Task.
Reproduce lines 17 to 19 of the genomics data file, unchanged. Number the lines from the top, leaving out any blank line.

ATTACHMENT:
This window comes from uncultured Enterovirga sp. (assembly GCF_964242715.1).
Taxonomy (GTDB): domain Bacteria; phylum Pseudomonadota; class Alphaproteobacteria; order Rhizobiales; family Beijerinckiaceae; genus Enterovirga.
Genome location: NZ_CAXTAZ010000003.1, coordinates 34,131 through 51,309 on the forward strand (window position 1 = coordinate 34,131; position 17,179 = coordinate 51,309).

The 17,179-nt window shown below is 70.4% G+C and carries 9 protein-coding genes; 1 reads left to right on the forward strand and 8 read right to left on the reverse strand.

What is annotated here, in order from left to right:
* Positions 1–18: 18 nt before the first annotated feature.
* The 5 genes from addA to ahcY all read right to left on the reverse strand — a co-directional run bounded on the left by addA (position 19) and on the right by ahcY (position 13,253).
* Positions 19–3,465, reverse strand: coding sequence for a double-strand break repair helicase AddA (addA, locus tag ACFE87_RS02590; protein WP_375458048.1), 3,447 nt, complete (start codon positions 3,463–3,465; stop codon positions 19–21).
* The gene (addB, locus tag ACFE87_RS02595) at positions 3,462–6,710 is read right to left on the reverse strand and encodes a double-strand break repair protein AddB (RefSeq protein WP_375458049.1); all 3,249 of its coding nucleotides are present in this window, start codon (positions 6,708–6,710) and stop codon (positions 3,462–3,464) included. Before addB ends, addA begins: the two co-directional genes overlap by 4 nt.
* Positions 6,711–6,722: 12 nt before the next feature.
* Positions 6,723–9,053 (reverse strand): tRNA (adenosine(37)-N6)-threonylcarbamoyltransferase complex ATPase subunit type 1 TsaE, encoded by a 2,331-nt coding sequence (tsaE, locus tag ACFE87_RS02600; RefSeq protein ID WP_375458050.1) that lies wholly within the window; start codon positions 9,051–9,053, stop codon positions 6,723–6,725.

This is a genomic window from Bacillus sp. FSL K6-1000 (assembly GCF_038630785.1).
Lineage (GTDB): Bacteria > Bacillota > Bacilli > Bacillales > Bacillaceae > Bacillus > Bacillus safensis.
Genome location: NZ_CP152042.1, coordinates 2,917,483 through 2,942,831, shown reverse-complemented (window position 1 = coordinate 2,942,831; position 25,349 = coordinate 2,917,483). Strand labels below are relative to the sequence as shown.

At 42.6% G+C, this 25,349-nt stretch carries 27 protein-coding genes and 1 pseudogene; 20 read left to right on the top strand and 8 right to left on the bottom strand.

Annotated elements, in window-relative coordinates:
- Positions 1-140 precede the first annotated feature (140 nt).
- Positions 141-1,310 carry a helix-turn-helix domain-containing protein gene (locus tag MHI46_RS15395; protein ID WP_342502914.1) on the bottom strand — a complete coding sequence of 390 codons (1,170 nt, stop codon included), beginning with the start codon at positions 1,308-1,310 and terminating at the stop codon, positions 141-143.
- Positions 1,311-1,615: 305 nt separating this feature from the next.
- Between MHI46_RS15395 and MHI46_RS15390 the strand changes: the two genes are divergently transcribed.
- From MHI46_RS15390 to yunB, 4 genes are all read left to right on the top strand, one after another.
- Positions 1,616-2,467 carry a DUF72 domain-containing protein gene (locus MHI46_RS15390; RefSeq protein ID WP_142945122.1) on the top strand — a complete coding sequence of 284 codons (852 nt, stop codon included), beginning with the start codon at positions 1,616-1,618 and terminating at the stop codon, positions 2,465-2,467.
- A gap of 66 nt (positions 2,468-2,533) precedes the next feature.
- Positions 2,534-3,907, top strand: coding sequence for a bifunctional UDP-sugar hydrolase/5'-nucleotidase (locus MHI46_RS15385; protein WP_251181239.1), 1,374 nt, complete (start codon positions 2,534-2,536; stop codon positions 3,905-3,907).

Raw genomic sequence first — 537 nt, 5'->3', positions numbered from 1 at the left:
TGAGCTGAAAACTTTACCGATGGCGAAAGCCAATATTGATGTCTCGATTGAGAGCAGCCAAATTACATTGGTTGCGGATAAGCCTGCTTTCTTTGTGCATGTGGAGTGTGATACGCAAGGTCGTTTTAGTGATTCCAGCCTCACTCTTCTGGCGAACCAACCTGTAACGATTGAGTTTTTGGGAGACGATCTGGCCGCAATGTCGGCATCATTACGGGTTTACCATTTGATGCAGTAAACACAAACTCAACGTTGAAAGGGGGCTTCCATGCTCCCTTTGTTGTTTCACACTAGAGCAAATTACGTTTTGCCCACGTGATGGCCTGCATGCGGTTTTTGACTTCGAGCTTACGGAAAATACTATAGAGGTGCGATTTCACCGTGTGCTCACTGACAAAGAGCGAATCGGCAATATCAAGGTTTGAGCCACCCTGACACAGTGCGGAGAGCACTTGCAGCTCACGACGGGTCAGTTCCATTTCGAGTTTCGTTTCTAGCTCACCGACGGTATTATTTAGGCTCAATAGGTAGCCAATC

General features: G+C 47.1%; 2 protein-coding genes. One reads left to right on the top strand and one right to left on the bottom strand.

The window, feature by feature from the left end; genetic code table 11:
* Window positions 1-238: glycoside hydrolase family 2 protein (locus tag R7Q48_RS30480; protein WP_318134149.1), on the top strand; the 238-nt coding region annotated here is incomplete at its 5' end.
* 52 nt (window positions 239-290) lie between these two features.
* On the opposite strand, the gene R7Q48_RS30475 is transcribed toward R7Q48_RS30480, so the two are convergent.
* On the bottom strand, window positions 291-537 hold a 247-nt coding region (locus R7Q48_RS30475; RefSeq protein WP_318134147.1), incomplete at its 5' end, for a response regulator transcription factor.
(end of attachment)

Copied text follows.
- Positions 1-140 precede the first annotated feature (140 nt).
- Positions 141-1,310 carry a helix-turn-helix domain-containing protein gene (locus tag MHI46_RS15395; protein ID WP_342502914.1) on the bottom strand — a complete coding sequence of 390 codons (1,170 nt, stop codon included), beginning with the start codon at positions 1,308-1,310 and terminating at the stop codon, positions 141-143.
- Positions 1,311-1,615: 305 nt separating this feature from the next.